Swallowing After Primary TORS and Unilateral or Bilateral Radiation for Low- to Intermediate-Risk Tonsil Cancer

Otolaryngol Head Neck Surg. 2022 Sep;167(3):484-493. doi: 10.1177/01945998211059967. Epub 2021 Nov 16.


Objective: The primary course of treatment for patients with low- to intermediate-risk tonsil cancer has evolved with a shift toward primary transoral robotic surgery (TORS) or radiation therapy (RT). While favorable outcomes have been reported after deintensification via unilateral TORS or RT (uniRT), comparisons of functional outcomes between these treatments are lacking. We compared clinical outcomes (Dynamic Imaging Grade of Swallowing Toxicity [DIGEST] and feeding tube [FT]) and patient-reported swallowing outcomes (MD Anderson Dysphagia Inventory [MDADI]) based on primary treatment strategy: TORS, uniRT, or bilateral RT (biRT).

Study design: Secondary analysis of prospective cohort.

Setting: Single institution.

Methods: The study sample comprised 135 patients with HPV/p16+ T1-T3, N0-2b (American Joint Committee on Cancer, seventh edition), N0-1 (eighth edition) squamous cell carcinoma of the tonsil were sampled from a prospective registry. Modified barium swallow studies graded per DIGEST, FT placement and duration, and MDADI were collected.

Results: Baseline DIGEST grade significantly differed among treatment groups, with higher dysphagia prevalence in the TORS group (34%) vs the biRT group (12%, P = .04). No significant group differences were found in DIGEST grade or dysphagia prevalence at subacute and longitudinal time points (P = .41). Mean MDADI scores were similar among groups at baseline (TORS, 92; uniRT, 93; biRT, 93; P = .90), subacute (TORS, 83; uniRT, 88; biRT, 82; P = .38) and late time points (TORS, 86; uniRT, 86; biRT, 87; P = .99). FT placement and duration significantly differed among primary treatment groups (FT [median days]: TORS, 89% [3]; uniRT, 8% [82]; biRT, 37% [104]; P < .001).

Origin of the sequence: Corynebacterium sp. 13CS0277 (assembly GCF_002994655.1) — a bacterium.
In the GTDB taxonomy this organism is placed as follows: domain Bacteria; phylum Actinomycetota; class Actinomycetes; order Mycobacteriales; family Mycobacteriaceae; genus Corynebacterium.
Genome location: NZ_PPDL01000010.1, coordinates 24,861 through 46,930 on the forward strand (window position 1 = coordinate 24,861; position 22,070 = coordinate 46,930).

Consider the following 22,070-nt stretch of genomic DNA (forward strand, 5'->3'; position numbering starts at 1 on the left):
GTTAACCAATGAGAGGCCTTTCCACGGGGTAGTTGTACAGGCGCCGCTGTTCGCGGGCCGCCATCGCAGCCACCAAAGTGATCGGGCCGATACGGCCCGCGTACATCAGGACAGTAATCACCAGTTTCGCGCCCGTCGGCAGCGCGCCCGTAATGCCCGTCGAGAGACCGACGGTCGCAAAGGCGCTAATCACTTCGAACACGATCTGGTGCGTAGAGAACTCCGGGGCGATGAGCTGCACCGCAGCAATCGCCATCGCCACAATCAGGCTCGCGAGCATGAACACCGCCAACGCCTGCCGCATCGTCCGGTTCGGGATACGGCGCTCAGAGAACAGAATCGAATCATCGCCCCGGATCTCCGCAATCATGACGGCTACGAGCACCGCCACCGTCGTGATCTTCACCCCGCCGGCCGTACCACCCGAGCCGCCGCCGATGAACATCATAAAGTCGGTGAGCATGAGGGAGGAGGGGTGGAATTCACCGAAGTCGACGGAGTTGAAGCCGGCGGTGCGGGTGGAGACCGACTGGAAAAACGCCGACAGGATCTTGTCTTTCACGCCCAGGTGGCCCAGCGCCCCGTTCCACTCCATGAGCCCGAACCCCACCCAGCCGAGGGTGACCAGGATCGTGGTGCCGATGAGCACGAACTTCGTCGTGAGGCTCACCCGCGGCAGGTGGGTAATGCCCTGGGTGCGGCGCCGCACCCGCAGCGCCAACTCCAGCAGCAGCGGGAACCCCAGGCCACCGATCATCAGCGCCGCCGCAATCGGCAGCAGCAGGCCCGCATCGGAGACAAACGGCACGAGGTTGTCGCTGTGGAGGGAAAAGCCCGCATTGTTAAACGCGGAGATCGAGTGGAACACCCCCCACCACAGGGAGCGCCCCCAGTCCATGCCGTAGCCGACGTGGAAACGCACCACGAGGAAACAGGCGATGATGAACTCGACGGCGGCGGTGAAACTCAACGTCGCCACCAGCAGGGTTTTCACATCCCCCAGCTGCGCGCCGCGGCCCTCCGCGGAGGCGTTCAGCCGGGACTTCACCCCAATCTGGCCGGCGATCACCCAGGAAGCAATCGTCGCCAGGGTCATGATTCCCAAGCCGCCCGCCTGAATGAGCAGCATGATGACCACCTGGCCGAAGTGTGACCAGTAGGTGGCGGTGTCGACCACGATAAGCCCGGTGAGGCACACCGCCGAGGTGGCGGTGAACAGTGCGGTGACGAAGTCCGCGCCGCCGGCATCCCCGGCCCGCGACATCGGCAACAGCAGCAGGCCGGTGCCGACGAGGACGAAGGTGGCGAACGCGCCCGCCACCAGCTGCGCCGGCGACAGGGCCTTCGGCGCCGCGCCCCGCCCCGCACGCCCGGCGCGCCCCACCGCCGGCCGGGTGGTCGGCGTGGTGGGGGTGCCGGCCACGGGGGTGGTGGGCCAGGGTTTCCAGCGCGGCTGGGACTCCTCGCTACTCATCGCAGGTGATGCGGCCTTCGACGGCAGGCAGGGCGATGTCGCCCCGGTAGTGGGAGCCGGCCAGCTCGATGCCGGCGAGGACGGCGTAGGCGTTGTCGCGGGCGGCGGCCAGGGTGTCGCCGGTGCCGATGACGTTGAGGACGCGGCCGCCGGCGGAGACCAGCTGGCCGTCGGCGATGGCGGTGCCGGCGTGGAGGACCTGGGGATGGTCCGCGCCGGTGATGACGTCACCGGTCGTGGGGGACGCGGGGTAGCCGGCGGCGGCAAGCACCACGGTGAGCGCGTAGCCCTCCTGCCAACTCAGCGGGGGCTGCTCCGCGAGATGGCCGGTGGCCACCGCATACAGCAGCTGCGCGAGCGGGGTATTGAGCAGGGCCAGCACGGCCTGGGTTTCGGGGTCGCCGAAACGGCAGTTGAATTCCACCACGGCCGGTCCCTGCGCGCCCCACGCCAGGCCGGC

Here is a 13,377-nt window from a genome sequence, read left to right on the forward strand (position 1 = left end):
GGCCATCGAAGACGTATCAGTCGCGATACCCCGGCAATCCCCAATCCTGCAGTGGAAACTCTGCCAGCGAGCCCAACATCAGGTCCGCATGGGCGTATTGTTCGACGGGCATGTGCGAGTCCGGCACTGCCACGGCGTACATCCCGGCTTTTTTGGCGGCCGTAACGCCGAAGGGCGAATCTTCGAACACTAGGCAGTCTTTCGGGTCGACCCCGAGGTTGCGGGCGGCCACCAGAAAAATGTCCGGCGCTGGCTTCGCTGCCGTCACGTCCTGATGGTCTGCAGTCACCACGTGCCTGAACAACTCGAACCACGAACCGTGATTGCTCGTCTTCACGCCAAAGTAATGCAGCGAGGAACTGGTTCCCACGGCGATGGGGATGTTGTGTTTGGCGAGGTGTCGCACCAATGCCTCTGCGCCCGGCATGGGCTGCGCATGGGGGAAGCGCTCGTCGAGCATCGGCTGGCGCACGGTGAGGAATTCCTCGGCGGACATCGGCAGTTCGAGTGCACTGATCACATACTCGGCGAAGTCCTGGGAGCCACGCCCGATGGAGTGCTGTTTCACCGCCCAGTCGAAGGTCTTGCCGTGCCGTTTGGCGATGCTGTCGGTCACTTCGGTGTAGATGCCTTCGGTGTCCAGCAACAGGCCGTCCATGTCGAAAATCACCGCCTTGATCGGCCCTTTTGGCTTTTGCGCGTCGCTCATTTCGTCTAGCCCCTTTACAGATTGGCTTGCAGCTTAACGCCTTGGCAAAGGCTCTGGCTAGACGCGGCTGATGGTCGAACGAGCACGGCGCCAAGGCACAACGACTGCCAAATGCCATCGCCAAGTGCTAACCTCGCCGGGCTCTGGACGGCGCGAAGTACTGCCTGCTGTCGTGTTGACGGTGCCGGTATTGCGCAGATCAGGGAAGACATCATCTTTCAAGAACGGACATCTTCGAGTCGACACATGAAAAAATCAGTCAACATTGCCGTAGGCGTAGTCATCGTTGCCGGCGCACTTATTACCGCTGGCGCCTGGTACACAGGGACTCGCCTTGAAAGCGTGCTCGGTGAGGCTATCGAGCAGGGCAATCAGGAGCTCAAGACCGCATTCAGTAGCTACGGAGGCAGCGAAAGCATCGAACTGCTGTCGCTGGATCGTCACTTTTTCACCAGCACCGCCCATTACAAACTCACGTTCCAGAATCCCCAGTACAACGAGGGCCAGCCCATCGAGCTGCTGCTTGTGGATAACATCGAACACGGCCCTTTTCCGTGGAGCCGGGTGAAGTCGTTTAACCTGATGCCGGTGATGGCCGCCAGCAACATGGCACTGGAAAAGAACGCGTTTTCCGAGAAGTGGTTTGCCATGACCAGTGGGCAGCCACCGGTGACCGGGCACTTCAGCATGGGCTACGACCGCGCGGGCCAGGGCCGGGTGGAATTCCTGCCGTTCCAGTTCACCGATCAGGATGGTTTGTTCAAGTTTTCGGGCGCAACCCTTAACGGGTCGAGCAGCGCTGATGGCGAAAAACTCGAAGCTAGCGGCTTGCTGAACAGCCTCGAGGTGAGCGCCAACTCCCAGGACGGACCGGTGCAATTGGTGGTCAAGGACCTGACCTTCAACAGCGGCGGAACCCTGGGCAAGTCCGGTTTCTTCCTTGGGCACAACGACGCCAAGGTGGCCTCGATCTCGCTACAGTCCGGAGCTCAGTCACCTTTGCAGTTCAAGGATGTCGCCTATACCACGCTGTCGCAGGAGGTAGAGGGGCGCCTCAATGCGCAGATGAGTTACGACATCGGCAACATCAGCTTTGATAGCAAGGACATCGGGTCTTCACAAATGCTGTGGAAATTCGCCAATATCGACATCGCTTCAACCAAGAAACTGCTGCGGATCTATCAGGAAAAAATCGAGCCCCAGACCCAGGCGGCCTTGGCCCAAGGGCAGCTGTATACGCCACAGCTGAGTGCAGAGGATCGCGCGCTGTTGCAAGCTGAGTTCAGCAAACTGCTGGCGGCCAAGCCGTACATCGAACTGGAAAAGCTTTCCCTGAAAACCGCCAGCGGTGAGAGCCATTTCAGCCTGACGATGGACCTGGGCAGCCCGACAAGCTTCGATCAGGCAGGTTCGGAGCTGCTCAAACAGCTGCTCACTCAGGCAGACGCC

Conclusion: While TORS and uniRT offer optimal functional outcomes related to dysphagia, results suggest that no measurable clinician-graded or patient-reported differences in swallow outcomes exist among these primary treatment strategies and biRT. Aside from baseline differences that drive treatment selection, differences in FT rate and duration by primary treatment strategy likely reflect diverse toxicities beyond dysphagia.

Keywords: dysphagia; head and neck cancer; radiation; surgery; unilateral.

Publication types

  • Research Support, Non-U.S. Gov't
  • Research Support, N.I.H., Extramural

MeSH terms

  • Carcinoma, Squamous Cell* / pathology
  • Carcinoma, Squamous Cell* / radiotherapy
  • Carcinoma, Squamous Cell* / surgery
  • Deglutition
  • Deglutition Disorders*
  • Humans
  • Oropharyngeal Neoplasms* / pathology
  • Robotic Surgical Procedures* / adverse effects
  • Tonsillar Neoplasms* / radiotherapy
  • Tonsillar Neoplasms* / surgery